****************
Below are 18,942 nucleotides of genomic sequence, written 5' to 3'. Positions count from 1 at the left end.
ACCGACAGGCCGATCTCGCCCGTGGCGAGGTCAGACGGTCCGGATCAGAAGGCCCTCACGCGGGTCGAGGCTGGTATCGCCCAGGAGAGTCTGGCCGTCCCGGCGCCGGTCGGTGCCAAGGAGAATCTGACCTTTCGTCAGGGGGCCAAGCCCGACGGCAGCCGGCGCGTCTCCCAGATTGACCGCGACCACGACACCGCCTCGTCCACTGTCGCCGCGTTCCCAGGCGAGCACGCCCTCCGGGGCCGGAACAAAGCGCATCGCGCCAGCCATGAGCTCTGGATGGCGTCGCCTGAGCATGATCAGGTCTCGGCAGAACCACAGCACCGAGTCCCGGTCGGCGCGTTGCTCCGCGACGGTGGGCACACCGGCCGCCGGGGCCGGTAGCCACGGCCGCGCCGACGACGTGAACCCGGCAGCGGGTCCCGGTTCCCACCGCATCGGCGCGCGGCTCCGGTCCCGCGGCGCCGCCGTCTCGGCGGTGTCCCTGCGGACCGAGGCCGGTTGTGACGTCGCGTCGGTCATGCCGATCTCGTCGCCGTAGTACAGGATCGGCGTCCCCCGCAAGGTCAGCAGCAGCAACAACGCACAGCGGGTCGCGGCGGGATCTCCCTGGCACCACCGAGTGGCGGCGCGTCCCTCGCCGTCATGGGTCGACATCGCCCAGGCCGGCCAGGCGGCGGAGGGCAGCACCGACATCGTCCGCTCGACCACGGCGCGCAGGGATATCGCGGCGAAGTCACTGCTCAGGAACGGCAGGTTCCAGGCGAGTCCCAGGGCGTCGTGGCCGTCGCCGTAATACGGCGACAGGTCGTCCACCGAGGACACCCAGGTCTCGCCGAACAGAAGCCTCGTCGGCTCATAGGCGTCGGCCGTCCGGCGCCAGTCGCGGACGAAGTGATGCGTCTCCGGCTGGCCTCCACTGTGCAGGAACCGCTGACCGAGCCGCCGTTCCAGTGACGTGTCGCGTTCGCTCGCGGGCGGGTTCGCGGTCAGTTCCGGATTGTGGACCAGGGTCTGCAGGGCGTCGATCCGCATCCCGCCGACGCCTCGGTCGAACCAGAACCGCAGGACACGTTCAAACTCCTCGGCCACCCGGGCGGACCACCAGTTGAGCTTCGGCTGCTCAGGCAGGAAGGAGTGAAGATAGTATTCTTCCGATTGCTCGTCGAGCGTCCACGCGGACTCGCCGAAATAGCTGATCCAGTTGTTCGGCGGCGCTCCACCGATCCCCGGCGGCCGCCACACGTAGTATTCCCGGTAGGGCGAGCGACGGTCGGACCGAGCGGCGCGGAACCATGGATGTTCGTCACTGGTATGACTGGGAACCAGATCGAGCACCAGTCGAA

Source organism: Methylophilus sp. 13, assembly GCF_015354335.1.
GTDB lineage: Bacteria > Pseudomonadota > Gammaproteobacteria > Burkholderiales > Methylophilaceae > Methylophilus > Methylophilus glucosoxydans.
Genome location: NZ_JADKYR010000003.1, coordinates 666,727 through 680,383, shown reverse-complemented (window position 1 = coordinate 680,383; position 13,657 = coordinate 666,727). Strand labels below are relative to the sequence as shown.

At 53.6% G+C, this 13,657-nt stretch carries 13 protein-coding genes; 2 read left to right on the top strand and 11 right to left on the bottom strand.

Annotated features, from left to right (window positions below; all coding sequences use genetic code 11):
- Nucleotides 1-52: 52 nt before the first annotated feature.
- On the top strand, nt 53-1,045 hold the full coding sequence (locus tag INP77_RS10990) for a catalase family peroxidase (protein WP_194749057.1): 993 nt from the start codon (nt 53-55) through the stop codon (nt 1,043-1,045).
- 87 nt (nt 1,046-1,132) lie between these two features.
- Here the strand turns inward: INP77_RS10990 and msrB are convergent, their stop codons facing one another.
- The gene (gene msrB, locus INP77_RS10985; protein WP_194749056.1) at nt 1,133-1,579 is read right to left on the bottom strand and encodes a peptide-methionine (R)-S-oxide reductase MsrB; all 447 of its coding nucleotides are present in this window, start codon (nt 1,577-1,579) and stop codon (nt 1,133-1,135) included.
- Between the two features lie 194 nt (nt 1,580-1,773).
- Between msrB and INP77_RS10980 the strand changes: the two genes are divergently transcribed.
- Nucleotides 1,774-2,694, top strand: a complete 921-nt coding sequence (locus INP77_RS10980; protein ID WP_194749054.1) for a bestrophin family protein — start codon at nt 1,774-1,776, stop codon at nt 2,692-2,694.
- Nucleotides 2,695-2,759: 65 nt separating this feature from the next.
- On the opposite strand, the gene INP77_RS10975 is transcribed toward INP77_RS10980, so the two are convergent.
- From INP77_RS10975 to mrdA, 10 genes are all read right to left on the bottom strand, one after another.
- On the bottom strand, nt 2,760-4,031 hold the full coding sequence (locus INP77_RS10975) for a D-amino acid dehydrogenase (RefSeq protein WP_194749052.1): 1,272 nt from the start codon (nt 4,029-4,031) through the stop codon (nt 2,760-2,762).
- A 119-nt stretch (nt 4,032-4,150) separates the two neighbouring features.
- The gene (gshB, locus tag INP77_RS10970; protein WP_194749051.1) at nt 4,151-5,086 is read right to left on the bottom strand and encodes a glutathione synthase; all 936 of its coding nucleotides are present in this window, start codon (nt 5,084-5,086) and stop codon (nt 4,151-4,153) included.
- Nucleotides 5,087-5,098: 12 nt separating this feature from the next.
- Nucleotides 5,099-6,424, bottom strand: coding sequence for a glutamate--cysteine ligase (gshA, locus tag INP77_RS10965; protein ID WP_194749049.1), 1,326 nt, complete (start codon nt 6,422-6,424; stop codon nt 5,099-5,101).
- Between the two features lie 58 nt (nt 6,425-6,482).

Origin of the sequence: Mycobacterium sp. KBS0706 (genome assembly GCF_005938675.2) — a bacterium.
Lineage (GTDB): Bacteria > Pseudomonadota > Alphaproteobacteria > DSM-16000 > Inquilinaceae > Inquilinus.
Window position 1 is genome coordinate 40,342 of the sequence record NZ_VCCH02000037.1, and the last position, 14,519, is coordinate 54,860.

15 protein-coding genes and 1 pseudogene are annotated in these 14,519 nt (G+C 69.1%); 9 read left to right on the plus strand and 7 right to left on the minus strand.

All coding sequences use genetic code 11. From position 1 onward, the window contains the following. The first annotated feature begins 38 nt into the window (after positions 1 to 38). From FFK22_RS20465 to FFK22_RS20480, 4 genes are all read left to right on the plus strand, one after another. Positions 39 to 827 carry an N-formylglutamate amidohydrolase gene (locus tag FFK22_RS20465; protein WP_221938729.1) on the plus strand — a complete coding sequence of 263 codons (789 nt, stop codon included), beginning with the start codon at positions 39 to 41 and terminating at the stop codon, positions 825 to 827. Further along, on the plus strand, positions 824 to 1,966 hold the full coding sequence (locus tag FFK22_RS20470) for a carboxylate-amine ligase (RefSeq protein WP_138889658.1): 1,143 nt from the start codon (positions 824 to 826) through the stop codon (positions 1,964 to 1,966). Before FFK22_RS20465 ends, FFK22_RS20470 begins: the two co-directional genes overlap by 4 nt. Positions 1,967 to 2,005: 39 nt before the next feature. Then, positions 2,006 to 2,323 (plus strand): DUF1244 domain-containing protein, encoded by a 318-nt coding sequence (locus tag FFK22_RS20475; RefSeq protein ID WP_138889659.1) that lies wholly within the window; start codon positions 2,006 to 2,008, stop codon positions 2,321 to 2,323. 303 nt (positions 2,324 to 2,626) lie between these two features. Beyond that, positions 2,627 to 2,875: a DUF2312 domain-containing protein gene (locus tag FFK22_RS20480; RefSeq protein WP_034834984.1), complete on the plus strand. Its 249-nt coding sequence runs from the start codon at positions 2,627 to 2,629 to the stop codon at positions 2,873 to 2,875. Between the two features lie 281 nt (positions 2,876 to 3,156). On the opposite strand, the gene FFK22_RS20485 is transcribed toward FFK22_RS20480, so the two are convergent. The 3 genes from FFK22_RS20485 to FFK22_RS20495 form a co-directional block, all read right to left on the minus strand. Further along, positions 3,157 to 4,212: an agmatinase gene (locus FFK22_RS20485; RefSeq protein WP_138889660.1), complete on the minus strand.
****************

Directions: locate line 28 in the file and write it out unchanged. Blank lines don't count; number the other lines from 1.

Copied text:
15 protein-coding genes and 1 pseudogene are annotated in these 14,519 nt (G+C 69.1%); 9 read left to right on the plus strand and 7 right to left on the minus strand.